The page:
DAN DOONER asked the various parties to assess how their campaigns have gone…
Frank Curley, Fine Gael Director of Elections
Fine Gael Director of Elections, Frank Curley said he is very happy with how the party’s campaign has gone in Co. Roscommon.
“We are very confident that we have done everything we could have done in this campaign. We ran six excellent candidates whom I would expect to be elected. They have been well received on the doors and I think it has been a good campaign overall,” he said.
Mr. Curley said Fine Gael’s election expectations remained very high in County Roscommon.
“We have six excellent candidates so the expectation is to get six elected,” he said.
Mr. Curley did however have one complaint when it came to the sheer size of the electoral areas candidates were expected to cover.
“The areas are so large that it’s almost impossible to cover all of them. For example, from where I am near the bridge at Lanesboro to where (candidate) Gerry Coffey is, it’s 21 miles, so it’s difficult to cover that much ground and to be effective. Having said that, that hasn’t stopped us from going all out to get our people elected,” he said.
P. Burke, Roscommon Fianna Fáil Chairman
Fianna Fáil Comhairle Dáil Ceantair Chairman, P. Burke, is feeling positive ahead of tomorrow’s (Friday) local election vote in Co. Roscommon.
“We have nine candidates overall with three in each local electoral area. I would say that it has been a very, very good campaign, a lively campaign overall.
“We have first-timers in two of the electoral areas, and we also have Aidan Sampey, who wasn’t elected last time. All candidates have had very good campaigns. All of them have got out there in the last few weeks. The feedback we’re getting from each of the directors (of elections) is that each candidate has worked very hard,” he said.
Having received feedback from each of the three local electoral areas in Co. Roscommon, Mr. Burke said he would be “surprised” if Fianna Fáil didn’t win six seats in Friday’s election.
“We have more candidates than any other party and therefore we will be going out to maximise our vote…while you would hope to get nine, realistically you aren’t going to get nine. There’s a lot of competition out there but I would be surprised if we didn’t get six. That’s my feeling anyway, but you could have one or two more. It is hard to call it though because there are going to be twos and threes and in particular areas it could be tight.
“All candidates have tried really hard and we have a great chance of maximising our vote,” he concluded.
Claire Kerrane, Sinn Féin spokesperson
Sinn Féin spokesperson Claire Kerrane was pleased with her party’s campaign ahead of this Friday’s Local Elections. The party is running three candidates in Co. Roscommon including outgoing councillor Michael Mulligan and Joe Harney in the Athlone electoral area and Seamus O’Brien in the Roscommon area.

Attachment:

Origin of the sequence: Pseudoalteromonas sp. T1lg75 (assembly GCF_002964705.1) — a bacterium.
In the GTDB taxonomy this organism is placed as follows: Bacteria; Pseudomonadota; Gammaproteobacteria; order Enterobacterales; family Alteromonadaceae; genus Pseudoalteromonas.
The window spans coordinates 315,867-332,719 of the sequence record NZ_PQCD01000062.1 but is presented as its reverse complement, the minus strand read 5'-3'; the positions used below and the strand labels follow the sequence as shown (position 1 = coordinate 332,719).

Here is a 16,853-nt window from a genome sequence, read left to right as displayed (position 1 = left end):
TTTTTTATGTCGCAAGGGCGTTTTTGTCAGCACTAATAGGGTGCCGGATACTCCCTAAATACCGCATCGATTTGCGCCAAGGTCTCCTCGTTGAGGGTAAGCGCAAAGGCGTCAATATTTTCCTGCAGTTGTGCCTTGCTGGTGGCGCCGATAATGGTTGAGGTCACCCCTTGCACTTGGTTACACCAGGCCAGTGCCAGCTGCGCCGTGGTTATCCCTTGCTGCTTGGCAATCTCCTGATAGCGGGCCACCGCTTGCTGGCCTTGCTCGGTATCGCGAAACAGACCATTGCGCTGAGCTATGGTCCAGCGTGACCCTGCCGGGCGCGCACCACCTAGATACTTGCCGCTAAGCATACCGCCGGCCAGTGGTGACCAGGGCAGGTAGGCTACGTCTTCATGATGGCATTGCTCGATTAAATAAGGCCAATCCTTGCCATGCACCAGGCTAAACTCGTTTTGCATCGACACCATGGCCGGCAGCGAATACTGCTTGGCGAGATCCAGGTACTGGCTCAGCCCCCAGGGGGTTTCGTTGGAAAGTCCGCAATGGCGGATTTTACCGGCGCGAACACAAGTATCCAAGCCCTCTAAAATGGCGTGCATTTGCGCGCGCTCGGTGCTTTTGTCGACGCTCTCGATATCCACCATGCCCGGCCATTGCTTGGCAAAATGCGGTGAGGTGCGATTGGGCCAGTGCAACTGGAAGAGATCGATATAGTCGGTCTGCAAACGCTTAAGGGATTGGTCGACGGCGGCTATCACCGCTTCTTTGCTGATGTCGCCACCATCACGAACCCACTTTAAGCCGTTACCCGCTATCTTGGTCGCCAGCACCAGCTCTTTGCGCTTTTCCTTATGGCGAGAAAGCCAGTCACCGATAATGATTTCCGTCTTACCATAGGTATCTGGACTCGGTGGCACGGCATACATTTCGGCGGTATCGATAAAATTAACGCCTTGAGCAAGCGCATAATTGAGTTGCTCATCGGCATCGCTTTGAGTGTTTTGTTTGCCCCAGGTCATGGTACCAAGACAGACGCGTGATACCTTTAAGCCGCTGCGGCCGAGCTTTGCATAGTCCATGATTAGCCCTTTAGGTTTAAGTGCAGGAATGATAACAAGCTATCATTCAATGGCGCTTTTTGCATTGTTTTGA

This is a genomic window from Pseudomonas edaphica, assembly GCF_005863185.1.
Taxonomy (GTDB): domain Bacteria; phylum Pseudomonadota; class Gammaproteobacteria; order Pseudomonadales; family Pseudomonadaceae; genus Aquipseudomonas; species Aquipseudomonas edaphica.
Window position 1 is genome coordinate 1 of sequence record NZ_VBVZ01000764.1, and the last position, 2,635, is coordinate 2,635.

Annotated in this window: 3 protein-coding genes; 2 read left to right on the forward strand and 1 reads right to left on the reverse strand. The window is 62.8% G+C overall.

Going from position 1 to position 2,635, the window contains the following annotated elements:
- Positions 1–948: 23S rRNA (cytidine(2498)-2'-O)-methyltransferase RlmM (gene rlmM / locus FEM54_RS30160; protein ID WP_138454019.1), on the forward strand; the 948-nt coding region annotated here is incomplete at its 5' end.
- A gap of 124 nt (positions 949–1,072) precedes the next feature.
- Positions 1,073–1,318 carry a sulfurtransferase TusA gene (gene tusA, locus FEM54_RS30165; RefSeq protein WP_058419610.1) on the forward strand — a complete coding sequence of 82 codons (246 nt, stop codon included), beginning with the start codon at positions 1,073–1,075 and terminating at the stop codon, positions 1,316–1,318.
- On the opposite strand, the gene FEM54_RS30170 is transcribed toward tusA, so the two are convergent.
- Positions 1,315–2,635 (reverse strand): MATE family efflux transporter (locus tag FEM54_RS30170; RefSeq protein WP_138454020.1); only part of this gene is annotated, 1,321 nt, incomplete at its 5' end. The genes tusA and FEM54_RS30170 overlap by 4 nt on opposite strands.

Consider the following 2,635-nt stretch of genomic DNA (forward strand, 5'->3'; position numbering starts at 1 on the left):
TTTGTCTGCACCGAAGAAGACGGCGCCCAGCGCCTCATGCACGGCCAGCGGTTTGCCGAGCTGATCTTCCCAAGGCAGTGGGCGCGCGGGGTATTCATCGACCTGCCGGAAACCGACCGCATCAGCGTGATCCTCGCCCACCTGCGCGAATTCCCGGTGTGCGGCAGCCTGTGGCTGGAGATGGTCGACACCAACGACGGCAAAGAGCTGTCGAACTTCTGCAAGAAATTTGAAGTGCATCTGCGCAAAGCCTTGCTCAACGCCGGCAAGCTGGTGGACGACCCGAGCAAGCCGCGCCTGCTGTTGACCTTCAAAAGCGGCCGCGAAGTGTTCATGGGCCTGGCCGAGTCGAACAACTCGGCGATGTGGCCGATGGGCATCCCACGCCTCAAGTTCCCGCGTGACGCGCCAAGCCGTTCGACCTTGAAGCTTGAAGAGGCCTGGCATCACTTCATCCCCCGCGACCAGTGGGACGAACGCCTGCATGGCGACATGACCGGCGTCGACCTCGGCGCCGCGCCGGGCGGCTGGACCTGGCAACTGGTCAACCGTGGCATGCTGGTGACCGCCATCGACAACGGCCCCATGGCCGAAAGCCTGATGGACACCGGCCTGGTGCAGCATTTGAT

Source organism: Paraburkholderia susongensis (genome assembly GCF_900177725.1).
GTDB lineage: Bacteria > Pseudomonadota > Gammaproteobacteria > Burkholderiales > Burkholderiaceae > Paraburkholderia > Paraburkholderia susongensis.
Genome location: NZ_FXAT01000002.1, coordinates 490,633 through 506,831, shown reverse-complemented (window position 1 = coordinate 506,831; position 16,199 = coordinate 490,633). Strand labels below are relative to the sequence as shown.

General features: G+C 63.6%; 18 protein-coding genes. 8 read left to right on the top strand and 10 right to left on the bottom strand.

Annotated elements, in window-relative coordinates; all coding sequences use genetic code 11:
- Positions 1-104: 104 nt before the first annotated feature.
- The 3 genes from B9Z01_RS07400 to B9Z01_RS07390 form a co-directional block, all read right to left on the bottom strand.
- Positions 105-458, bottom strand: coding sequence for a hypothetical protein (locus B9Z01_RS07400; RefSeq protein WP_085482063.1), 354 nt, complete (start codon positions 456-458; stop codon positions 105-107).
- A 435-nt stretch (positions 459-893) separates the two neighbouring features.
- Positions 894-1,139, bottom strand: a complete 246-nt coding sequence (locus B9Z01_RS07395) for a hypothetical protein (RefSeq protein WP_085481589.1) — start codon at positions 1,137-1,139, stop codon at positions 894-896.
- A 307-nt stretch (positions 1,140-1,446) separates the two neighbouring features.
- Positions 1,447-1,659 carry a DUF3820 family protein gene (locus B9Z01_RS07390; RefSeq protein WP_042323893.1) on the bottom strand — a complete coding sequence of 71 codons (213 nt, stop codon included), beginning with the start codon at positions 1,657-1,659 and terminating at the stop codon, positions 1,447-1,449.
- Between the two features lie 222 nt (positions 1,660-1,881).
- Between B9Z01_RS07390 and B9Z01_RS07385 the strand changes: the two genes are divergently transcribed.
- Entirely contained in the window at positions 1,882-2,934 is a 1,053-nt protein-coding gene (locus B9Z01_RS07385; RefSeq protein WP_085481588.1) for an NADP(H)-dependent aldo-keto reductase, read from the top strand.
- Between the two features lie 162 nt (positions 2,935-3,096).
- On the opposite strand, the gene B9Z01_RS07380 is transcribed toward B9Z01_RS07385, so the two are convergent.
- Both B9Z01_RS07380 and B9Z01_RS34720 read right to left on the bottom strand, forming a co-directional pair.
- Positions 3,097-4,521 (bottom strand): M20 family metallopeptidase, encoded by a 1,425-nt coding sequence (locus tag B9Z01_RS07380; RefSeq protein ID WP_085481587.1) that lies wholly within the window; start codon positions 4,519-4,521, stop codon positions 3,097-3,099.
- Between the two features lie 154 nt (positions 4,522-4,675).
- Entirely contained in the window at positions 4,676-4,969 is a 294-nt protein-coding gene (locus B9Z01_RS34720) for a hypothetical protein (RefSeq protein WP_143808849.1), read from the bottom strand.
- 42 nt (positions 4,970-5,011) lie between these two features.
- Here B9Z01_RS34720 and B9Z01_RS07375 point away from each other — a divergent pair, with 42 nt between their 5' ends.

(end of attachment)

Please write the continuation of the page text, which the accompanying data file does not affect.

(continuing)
“We feel we ran a very strong, positive campaign. Our objective at the beginning of the campaign was to knock on as many doors and get to talk to as many people as possible and we feel we did that.
“Joe Harney had a stellar performance as a first-time candidate in the Athlone electoral area as did Seamus O’Brien in the Roscommon LEA. We are also confident of re-electing Michael Mulligan, this is his fourth election and his record speaks for itself. We are very confident of retaining that seat. We’d be confident of getting three seats,” she said.
Ms. Kerrane said the majority of issues raised on the doors of Roscommon revolved around investment in rural areas when it came to jobs, infrastructure, broadband and cost of living. She added that while most candidates in this year’s local elections raised the need for more investment, Fianna Fáil and Fine Gael voted against Sinn Féin’s Rural Equality Bill after the last local elections.
“Politics don’t happen in a vacuum, these people need to be held to account. We came across so many people who get up early and are at work and who have nothing left at the end of the month. The carbon tax, for example, is just another charge hitting ordinary families and workers who work for everything and get nothing,” she said.
One of the issues raised in Boyle was wheelchair accessibility, according to Claire Kerrane.
“We met three people who can’t go into town from their homes in Boyle because they can’t get off the kerbs in some estates. Michael Mulligan has done good work in this regard in Ballaghaderreen and we’ll be looking to ensure that all these towns are made wheelchair-friendly,” she said.